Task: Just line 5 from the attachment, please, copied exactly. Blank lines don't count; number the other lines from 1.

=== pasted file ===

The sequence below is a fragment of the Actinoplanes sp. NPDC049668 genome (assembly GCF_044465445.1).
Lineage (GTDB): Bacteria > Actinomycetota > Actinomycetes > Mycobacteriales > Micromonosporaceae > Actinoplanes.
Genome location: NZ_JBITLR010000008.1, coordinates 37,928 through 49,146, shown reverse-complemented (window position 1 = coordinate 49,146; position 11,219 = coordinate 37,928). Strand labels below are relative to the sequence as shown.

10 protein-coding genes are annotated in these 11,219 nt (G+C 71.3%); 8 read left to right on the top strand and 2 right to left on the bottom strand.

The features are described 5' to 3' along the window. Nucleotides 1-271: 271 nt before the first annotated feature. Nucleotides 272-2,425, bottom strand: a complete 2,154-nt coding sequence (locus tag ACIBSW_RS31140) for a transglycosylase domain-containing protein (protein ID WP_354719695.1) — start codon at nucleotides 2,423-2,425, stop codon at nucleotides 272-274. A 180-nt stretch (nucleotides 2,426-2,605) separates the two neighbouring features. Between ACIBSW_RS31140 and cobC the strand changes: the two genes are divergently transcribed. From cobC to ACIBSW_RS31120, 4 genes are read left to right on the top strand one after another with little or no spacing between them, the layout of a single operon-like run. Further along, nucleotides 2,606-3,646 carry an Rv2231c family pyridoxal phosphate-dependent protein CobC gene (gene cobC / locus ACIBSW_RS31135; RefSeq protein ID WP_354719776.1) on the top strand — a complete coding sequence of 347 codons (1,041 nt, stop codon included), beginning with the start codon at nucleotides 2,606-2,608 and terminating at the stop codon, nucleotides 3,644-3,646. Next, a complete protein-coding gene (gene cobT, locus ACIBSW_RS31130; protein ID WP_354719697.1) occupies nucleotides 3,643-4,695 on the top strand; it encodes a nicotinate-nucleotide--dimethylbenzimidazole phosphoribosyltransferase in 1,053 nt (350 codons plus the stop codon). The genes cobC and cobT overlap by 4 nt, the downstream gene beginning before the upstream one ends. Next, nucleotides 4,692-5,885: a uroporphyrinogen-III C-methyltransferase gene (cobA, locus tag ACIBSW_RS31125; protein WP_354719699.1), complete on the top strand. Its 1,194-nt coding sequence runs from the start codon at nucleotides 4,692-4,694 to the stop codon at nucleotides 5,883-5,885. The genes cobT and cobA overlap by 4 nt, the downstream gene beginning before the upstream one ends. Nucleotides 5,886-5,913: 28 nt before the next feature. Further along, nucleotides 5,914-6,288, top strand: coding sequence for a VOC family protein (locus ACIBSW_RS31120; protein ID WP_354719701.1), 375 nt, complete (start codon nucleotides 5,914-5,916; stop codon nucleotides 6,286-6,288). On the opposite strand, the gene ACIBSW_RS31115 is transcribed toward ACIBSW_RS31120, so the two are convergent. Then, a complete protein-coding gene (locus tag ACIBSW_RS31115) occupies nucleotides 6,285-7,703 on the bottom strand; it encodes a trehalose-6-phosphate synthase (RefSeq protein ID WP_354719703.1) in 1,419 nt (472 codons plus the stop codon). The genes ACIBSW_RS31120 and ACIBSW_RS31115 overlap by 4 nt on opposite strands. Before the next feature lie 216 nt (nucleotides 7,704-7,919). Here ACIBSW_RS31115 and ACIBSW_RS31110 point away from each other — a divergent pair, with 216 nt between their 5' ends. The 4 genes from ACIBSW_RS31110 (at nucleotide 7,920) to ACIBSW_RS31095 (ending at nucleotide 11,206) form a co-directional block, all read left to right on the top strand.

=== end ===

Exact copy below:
The features are described 5' to 3' along the window. Nucleotides 1-271: 271 nt before the first annotated feature. Nucleotides 272-2,425, bottom strand: a complete 2,154-nt coding sequence (locus tag ACIBSW_RS31140) for a transglycosylase domain-containing protein (protein ID WP_354719695.1) — start codon at nucleotides 2,423-2,425, stop codon at nucleotides 272-274. A 180-nt stretch (nucleotides 2,426-2,605) separates the two neighbouring features. Between ACIBSW_RS31140 and cobC the strand changes: the two genes are divergently transcribed. From cobC to ACIBSW_RS31120, 4 genes are read left to right on the top strand one after another with little or no spacing between them, the layout of a single operon-like run. Further along, nucleotides 2,606-3,646 carry an Rv2231c family pyridoxal phosphate-dependent protein CobC gene (gene cobC / locus ACIBSW_RS31135; RefSeq protein ID WP_354719776.1) on the top strand — a complete coding sequence of 347 codons (1,041 nt, stop codon included), beginning with the start codon at nucleotides 2,606-2,608 and terminating at the stop codon, nucleotides 3,644-3,646. Next, a complete protein-coding gene (gene cobT, locus ACIBSW_RS31130; protein ID WP_354719697.1) occupies nucleotides 3,643-4,695 on the top strand; it encodes a nicotinate-nucleotide--dimethylbenzimidazole phosphoribosyltransferase in 1,053 nt (350 codons plus the stop codon). The genes cobC and cobT overlap by 4 nt, the downstream gene beginning before the upstream one ends. Next, nucleotides 4,692-5,885: a uroporphyrinogen-III C-methyltransferase gene (cobA, locus tag ACIBSW_RS31125; protein WP_354719699.1), complete on the top strand. Its 1,194-nt coding sequence runs from the start codon at nucleotides 4,692-4,694 to the stop codon at nucleotides 5,883-5,885. The genes cobT and cobA overlap by 4 nt, the downstream gene beginning before the upstream one ends. Nucleotides 5,886-5,913: 28 nt before the next feature. Further along, nucleotides 5,914-6,288, top strand: coding sequence for a VOC family protein (locus ACIBSW_RS31120; protein ID WP_354719701.1), 375 nt, complete (start codon nucleotides 5,914-5,916; stop codon nucleotides 6,286-6,288). On the opposite strand, the gene ACIBSW_RS31115 is transcribed toward ACIBSW_RS31120, so the two are convergent. Then, a complete protein-coding gene (locus tag ACIBSW_RS31115) occupies nucleotides 6,285-7,703 on the bottom strand; it encodes a trehalose-6-phosphate synthase (RefSeq protein ID WP_354719703.1) in 1,419 nt (472 codons plus the stop codon). The genes ACIBSW_RS31120 and ACIBSW_RS31115 overlap by 4 nt on opposite strands. Before the next feature lie 216 nt (nucleotides 7,704-7,919). Here ACIBSW_RS31115 and ACIBSW_RS31110 point away from each other — a divergent pair, with 216 nt between their 5' ends. The 4 genes from ACIBSW_RS31110 (at nucleotide 7,920) to ACIBSW_RS31095 (ending at nucleotide 11,206) form a co-directional block, all read left to right on the top strand.